On perseverance: the virtue of stabilitas
by Sarah Colyn
The Desert Fathers were some of the Church’s earliest pastoral care experts. They were moved to seek communion with God in the quiet, rugged atmosphere of the Egyptian desert. In the first generations after Christ’s incarnation, thousands of men and women went to live in these tiny communities to pursue union with Him. Some of you belong to religious orders that are descendants of these groups, and what a privilege it is to have you join us at MPC schools! The scenic setting of these hermitages brings to mind Leanne’s description of the “rigorous but sternly magnificent work”1 of becoming our true selves in Christ. And as for all who desire to abide in Christ, our spiritual ancestors’ most significant choice was not to go to the desert, but rather to stay.
We can imagine a disciple in his austere room, days or weeks into his time at the hermitage. The excitement of his new commitment is fading, the rough edges of his fellows are starting to rub the wrong way, and character defects and unconfessed sins of the past are surfacing. As he sits, directed to study, pray, or simply be silent, temptations pepper him at a steady pace: ideas of other work and service he should attend to, resentment toward the leaders and program he’s committed to, frustration that nothing seems to be changing in his soul, doubt that this is really the direction he wants to go in life. The counsel the Fathers gave such a disciple is sorely needed for us today: stay put. The seeker’s task was to stay. He was to resist the sense that there was something else he needed to go take care of. He was to resist the doubt that what was happening in that room was working or was doing any good. He was to choose stability, to cultivate the capacity to remain in the place where God is at work. The Desert Fathers called this virtue stabilitas.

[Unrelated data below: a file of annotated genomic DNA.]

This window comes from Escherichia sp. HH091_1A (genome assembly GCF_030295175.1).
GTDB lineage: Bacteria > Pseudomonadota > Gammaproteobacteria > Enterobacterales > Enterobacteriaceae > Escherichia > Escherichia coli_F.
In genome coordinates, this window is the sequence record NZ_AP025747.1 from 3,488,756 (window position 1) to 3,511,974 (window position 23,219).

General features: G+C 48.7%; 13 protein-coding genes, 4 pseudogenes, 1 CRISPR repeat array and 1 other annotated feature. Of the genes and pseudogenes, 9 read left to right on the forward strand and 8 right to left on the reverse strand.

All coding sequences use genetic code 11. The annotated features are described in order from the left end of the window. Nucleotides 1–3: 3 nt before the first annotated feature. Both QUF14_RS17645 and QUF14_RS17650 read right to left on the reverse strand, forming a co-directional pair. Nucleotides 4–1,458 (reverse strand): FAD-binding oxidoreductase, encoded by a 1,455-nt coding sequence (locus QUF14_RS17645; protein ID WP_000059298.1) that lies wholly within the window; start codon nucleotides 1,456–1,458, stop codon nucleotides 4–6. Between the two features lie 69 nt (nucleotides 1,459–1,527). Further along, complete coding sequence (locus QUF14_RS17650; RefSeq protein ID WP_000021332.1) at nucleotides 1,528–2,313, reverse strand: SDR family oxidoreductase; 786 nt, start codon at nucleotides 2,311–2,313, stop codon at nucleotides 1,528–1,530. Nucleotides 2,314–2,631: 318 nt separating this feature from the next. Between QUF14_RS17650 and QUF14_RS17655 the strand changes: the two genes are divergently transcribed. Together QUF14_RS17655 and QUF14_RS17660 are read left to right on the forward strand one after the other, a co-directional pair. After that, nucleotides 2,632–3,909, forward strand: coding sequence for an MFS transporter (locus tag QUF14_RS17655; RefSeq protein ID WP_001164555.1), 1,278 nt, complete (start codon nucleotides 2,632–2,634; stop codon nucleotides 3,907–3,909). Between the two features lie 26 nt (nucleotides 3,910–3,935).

About sixteen centuries after the Desert Fathers started recommending the virtue of stabilitas, Leanne Payne was praying through Isaiah 58, “Is this not the fast that I choose,” and asked the Lord, “What fast do you desire me to keep?” His answer profoundly ordered her personal life and ministry: Persevere with Me as I have persevered with you. Leanne testified, “I have not arrived, but am still persevering, and find that all my joy and any wholeness as well as ministry that I have is in this fast.”2 Truly, Christ calls all His followers to this practice, to keep the fast of stabilitas – remain in Me, abide with Me, persevere with Me, practice My presence.
Our Lord longs for us to stay with Him and His regenerating, transforming work because He longs to make us new. It’s no coincidence that Leanne wrote about perseverance in The Broken Image, a book that demonstrates healing for the deepest damage the human soul can know. For all who seek such healing for ourselves and others, we will certainly need this virtue of stabilitas, the capacity to persevere. As we chalk up day after week after month after year of perseverance, we can join Leanne in testifying to the truth of one of her favorite phrases, “The becoming never stops!” As with all true virtue, stabilitas displays the beautiful mystery of the Christian life: Work out your own salvation with fear and trembling – persevere, stay, choose – for it is God who is at work in you – God’s own indwelling presence is your hope and confidence (Philippians 2:12-13, NASB).
1. Payne, The Broken Image, p. 156.
2. Ibid, p. 145.
Thanks to The Heritage of the Desert Fathers project and their website, desert-fathers.com for the images of the West Thebes hermitages.
I would love to hear your testimony of how the Lord has blessed you through perseverance! Write to me at firstname.lastname@example.org.